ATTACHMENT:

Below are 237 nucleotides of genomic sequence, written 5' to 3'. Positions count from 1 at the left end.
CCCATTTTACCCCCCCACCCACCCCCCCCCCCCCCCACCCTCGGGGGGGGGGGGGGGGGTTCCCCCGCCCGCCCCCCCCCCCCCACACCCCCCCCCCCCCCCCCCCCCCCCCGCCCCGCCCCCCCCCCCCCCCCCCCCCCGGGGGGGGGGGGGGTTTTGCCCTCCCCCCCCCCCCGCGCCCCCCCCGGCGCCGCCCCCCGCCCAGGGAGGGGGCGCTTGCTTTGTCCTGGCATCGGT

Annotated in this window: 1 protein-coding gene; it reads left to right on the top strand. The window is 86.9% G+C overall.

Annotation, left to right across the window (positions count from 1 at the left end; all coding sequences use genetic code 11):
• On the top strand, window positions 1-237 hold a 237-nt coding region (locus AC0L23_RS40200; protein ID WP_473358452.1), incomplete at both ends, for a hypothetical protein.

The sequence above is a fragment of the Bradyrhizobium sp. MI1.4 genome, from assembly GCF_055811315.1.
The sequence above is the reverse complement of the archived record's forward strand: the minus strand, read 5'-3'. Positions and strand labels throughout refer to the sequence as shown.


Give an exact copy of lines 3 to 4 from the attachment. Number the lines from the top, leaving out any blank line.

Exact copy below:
Annotated in this window: 1 protein-coding gene; it reads left to right on the top strand. The window is 86.9% G+C overall.

Annotation, left to right across the window (positions count from 1 at the left end; all coding sequences use genetic code 11):